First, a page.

Look Forward, Look Backward [on Not So Flawed Wednesday]

It stood stark white against the umber of the brush and forest. “A wishbone,” Kerri said.

Furcula. My new word of the day. I also learned that the tradition of breaking the wishbone is brought to us via the Romans. It’s an ancient game of luck and fortune divination. I imagine fowl across the ages had and continue to have no idea that they carry within their feathered bodies an augury. Chefs everywhere caution that the wishbone must be dried before it can properly snap. Pull too soon and the power may not be turned on!

I confess that, standing in the woods, I did not immediately see a wishbone. I saw two diverging paths. It brought to my mind a collision of the Hopi prophecy and The Road Not Taken by Robert Frost. It made my head spin and I was grateful that Kerri stopped to take a picture. When my thought-vertigo calmed I realized that both the prophecy and the poem are a call to take the road “less traveled by.”

I see metaphor everywhere. I can’t help it. And so, it is impossible for me not to project this poem and prophecy onto the place we stand in these firmly-divided-united-states. “Two roads diverged in a yellow wood.” I read that the theme of the poem is “that we want to believe that our choices are unique, brave, and life-altering when they really are not.” It is a backward glance at life.

It seems to me that the choices we as a nation make at this particular crossroad, despite the poem’s theme, will be life-altering. Nation-altering. Some interpreters suggest the poem is a celebration of non-conformity, that the real wealth of life is found when breaking away from the well-traveled-and-well-known path. I can only hope that the politicians draped in red, attempting in their blind conformity to minimize a president-inspired-insurrection, find the courage to break from their dangerous orthodoxy.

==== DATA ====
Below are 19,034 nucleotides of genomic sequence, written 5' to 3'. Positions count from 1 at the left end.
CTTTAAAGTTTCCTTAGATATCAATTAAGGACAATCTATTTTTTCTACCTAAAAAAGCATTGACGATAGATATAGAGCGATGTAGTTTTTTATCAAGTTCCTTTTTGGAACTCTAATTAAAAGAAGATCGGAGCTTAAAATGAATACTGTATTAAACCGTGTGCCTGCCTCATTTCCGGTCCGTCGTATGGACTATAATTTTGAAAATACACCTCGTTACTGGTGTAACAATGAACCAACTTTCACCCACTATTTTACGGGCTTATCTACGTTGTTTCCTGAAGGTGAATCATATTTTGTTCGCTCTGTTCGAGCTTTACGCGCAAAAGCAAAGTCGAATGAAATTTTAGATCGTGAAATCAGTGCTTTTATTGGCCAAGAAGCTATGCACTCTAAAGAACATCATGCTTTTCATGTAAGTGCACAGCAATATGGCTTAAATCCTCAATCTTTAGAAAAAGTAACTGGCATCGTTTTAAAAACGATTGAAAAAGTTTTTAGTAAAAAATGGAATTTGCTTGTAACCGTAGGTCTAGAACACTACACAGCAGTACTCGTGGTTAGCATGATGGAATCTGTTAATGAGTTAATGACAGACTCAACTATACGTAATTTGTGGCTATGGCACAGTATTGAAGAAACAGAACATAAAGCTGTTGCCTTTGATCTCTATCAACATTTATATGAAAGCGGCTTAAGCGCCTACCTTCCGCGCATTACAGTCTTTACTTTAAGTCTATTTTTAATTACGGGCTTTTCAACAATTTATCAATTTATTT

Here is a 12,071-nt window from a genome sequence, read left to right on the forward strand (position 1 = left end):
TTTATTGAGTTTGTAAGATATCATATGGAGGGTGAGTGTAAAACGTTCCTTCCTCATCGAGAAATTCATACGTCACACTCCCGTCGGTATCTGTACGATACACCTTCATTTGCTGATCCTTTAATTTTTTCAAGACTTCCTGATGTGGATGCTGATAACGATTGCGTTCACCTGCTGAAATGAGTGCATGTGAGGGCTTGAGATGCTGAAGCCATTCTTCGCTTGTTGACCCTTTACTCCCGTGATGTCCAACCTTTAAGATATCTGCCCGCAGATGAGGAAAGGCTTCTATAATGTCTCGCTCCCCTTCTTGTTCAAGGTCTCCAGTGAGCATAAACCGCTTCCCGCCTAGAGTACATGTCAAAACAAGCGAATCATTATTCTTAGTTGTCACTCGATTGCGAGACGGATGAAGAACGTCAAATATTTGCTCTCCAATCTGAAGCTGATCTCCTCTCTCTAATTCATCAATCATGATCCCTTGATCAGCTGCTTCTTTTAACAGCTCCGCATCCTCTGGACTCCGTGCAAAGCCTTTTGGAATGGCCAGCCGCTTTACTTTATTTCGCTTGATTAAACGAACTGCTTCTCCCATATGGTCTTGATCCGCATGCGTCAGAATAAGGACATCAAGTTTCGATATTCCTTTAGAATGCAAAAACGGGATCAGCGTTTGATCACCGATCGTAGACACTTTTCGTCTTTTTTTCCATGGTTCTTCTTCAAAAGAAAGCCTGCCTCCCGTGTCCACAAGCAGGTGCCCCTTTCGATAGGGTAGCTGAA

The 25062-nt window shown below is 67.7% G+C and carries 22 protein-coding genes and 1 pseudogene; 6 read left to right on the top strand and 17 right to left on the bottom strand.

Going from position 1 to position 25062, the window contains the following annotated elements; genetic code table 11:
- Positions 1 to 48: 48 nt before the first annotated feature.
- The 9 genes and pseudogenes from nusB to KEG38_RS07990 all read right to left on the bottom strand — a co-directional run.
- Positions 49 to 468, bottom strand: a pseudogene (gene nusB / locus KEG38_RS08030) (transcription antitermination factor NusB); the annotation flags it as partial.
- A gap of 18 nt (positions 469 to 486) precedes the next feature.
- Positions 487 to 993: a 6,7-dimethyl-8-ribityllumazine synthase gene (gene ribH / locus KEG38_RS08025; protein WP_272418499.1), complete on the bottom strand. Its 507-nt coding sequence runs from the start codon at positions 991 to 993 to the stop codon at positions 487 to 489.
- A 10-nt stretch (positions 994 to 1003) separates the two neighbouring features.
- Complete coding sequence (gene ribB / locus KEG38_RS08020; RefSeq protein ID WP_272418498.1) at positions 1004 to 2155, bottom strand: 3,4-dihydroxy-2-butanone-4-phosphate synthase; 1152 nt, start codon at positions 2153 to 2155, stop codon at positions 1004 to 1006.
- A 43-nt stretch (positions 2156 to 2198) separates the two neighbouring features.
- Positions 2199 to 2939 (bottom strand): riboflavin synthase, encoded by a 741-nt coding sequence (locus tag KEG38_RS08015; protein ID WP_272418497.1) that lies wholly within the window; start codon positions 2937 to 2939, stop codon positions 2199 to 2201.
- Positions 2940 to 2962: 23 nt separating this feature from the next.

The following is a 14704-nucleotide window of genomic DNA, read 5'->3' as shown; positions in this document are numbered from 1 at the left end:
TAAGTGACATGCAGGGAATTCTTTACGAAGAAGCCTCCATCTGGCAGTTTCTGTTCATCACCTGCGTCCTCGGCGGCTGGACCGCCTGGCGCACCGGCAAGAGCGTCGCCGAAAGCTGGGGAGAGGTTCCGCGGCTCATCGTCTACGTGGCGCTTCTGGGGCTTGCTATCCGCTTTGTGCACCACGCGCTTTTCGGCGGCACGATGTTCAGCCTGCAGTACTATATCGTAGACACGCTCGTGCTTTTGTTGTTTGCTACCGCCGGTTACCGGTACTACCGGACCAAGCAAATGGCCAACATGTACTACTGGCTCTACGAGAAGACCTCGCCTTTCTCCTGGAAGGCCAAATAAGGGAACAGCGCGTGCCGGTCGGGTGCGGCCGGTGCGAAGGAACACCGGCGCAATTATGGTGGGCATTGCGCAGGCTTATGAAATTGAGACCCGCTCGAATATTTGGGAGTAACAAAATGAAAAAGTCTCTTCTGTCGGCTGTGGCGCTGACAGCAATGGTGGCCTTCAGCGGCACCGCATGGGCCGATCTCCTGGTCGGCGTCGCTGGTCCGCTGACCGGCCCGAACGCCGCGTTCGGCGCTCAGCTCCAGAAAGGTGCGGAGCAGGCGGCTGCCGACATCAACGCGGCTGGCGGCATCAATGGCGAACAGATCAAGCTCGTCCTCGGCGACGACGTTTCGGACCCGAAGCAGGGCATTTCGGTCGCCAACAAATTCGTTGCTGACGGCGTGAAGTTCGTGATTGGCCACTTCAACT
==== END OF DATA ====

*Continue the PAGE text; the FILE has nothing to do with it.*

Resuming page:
The Hopi prophecy is a forward look. One path leads to destruction. The other leads to balance and harmony. A “head” path and a “heart” path. Or, a “two-heart” or “one-heart” path. Two hearts are in conflict, a split-intention, and lose all trying simultaneously to chase two goals; a tale of cross purposes. One heart, one intention. One purpose. Unity.

A forward look. A backward look. A wishbone in the forest. We have the luxury of backward-looking and know the path the Romans chose. They are gone. But, they have left us with a rich tradition of chicken-bone-augury.

I wonder what story future-backward-lookers will tell about us? I wonder what path we will take as our road diverges in this yellow wood? I wonder what fowl tradition we will send rippling into the unknown future?

read Kerri’s blog post about the WISHBONE

Truly Powerful People (460)

460.
Join me in inspiring truly powerful people. Each day I will add a new thought, story or idea to support your quest and mine.

A week ago, Judy came to my studio and we talked for hours. When we talk, time has a funny way of condensing: 3 hours becomes three minutes. It is not uncommon for us, 3 minutes into our conversations, to notice the sun setting, the day slipping into night. We jump up, look at a clock, eyes popping at the time; with Judy I always feel the need to make sure my clock is not broken or that it didn’t somehow slip into east coast time. It is one of my favorite aspects of our relationship: so engrossed in our banter, we never have slow goodbyes – the ferry is about to sail or the meeting has already started; we rush to the door like teenage lovers whose parents came home early.

In our last “good god look what time it is” revelation, Judy pulled from memory this poem by Naomi Shihab Nye:

Red Brocade Pillow

The Arabs used to say,
When a stranger appears at your door,
feed him for three days
before asking who he is,
where he’s come from,
where he’s headed.
That way, he’ll have strength
enough to answer.
Or, by then you’ll be
such good friends
you don’t care.

Let’s go back to that.
Rice? Pine nuts?
Here, take the red brocade pillow.
My child will serve water
to your horse.

No, I was not busy when you came!
I was not preparing to be busy.
That’s the armor everyone put on
to pretend they had a purpose
in the world.

I refuse to be claimed.
Your plate is waiting.
We will snip fresh mint
into your tea.
.

Isn’t it lovely? Being busy is the armor everyone wears to pretend that they have a purpose in the world. How nice to stop pretending – even for a moment – and go back to the real purpose of living. Your plate is waiting.